Cheap Ways to Go Solar at Home

Cheap Ways to Go Solar at Home

Article by Timothy Peters

Have you noticed lately how many homes have walkway lights, and garden lights? And have you also noticed that on porches and in garages without electricity, there’s no a light on at night? If you have, then you’re seeing affordable solar at work.

The cost of photovoltaic (PV) cells used in many small items like outdoor lights, flashlights, and other items… calculators and chargers, for example, have gone down. Availability and variety have gone up. Why plug into an electrical outlet that gets its juice from fossil fuel CO-2 emitting power plants?

Yes, you can do the whole thing at once…a whole solar energy system to power your home. Or, you can start small and build on.

For example, you can build your own solar batch water heater with an old…but non-leaking electric hot water tank that you can probably pick up at a thrift or second hand store. Then, you’ll need to strip it down to the metal tank, clean out any built up sediment, spray paint it black, and add the fittings and pipes for water to come in and out. Build a collector box, which will collect the sun to be absorbed by the water heater next. The collector box needs to be large enough for the water tank to sit in, plus have enough room for good insulation, aluminum foil or some other reflector to line the box, and a glass cover. That’s the basics, or at least it should be enough to make you curious if you’re really interested in building your own solar water heater. If you want to see some real detail, along with photographs of what it looks like during construction and when it’s finished, there’s a good example at

They also have a good illustration there of a photovoltaic (PV) collector that sits on the roof and is connected to an insulated water storage tank in the attic. Cold water is pumped up a pipe from the home’s main water supply into the bottom of the storage tank and through the solar collector on the lower left-hand side. The hot water is returned from the collector to the top of the storage tank, and then through a hot water outlet, it is gravity-fed back into the faucets of the home.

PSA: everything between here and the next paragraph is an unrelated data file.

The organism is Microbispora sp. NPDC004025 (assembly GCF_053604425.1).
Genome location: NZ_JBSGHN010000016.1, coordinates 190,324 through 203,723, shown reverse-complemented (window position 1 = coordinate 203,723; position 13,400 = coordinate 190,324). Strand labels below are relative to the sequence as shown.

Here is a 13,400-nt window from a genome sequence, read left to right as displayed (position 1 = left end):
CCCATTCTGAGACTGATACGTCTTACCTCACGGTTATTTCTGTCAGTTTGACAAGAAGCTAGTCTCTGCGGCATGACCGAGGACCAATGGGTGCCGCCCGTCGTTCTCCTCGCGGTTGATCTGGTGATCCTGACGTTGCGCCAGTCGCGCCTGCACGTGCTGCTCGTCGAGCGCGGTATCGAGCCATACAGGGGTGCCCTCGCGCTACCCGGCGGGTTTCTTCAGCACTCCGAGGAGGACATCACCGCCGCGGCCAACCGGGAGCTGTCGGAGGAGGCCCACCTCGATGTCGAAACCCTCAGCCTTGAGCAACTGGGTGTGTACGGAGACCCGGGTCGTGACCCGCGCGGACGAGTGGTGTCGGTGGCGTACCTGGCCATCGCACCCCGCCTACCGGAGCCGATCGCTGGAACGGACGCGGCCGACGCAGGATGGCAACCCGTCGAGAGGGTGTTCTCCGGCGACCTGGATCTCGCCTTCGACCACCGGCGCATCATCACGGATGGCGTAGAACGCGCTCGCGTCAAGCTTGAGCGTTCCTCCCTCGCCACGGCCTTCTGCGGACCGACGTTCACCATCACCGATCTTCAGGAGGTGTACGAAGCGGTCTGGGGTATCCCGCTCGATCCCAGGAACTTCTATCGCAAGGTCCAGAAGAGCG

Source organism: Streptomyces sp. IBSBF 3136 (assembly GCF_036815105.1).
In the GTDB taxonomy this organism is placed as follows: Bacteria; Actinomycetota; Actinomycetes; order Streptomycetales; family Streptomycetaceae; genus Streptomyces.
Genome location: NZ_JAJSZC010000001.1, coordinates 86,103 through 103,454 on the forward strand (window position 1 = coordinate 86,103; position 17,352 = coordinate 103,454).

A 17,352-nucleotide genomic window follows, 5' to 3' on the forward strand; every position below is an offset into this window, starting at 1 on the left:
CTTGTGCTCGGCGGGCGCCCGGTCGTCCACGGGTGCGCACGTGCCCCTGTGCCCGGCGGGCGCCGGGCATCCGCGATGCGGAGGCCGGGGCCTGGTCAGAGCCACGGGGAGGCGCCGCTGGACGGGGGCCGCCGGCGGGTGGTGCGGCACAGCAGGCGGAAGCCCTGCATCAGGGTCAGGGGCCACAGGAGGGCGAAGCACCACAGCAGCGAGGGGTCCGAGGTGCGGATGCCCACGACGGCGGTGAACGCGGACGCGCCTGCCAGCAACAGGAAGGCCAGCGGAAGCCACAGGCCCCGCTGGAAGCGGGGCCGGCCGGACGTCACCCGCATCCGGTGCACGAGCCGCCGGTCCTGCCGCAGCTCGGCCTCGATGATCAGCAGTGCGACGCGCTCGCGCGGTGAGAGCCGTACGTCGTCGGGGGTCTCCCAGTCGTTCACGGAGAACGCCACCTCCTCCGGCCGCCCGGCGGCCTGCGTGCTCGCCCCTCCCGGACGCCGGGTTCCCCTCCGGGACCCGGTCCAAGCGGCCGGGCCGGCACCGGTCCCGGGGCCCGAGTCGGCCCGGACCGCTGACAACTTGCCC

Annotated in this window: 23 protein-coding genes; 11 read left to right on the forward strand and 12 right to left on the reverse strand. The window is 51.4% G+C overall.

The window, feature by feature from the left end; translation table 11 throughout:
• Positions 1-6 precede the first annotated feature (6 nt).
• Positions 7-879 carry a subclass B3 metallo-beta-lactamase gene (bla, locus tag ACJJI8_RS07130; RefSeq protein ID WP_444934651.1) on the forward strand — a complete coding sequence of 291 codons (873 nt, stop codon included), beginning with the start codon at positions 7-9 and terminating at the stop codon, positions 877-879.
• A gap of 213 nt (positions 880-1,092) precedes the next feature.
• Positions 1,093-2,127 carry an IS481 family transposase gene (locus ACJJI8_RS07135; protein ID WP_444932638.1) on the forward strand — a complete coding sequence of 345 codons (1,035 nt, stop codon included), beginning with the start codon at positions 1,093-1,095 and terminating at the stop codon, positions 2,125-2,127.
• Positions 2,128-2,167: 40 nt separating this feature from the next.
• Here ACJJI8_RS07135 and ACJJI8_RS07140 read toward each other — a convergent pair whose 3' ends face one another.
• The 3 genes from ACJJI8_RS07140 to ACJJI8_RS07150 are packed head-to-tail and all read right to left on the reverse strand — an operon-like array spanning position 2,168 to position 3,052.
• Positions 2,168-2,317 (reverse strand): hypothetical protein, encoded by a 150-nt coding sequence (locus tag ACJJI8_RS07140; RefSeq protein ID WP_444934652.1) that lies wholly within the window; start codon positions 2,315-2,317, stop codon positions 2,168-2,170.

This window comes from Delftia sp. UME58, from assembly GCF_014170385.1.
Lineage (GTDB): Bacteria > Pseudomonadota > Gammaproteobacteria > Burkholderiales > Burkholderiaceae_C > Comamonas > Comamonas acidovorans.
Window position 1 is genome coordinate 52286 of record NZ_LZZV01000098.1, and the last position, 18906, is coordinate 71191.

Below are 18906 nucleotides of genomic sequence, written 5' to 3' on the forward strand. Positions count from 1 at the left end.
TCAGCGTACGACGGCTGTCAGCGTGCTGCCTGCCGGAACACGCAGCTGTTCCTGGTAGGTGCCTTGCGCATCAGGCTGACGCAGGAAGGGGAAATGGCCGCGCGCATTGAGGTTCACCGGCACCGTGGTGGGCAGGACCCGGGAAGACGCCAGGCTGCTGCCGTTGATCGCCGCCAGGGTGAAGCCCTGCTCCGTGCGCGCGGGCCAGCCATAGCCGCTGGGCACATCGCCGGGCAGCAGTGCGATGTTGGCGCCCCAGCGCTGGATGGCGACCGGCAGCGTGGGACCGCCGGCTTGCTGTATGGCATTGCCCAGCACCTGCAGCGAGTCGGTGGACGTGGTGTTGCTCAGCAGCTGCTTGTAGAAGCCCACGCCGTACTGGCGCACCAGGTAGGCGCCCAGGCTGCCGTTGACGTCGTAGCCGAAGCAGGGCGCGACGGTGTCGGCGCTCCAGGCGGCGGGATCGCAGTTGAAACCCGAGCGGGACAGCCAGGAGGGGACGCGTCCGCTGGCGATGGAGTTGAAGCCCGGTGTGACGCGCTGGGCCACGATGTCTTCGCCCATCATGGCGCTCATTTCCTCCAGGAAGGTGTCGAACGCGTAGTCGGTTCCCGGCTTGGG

If you’re a do-it-yourselfer ready to start building your own solar panels, you can do that as well. Of course you can also buy them pre-made and simply do your own installation.

If you’re ready to tackle making your own panels, however, you’ll need some space, and a few basic supplies, including solar cells (you may be able to find usable cells with minimal damage on eBay or similar sites), a shallow box built of plywood and painted that will hold your solar cells, Masonite pegboard or something similar, Plexiglass, glass or other clear protective glaze, hardware and screws, wire, silicone caulk, a diode and a jones plug. Connect the solar cells together by soldering them in a series with a blocking dioide mounted inside the panel, and a polarized two-pin jones plug connected at the end of the wires. Connect and protect the solar cells inside the box, cover it with the plexiglass, and seal it with silicone caulk to prevent damage. Once everything’s put together and properly sealed, the panel can be connected to an inverter and into your electrical grid, or into a battery bank. This is a pretty basic description, and you’ll want lots more detail I’m sure before you start. If you’re really interested, though, in building your own solar panels, you can see that it is very feasible.</P

You can get detailed description of how to construct a solar panel, including photographs and instructions, at various locations on the internet. One good site to vist is

Building codes and permits, of course apply, whether you’re building your own panels, or buying them and installing them yourself. This applies, also, when you’re having someone else do the installation.

All right, you’re off to a good start. You know you can do solar on a budget. And…you know that every little bit you can do lifts the amount of CO2 we put into the air to contribute to global warming.

About the Author

Timothy Peters is a home solar power enthusiast and author. He lives in Spokane, WA and enjoys teaching others how to save money on their utility bills and helping the planet through solar energy.

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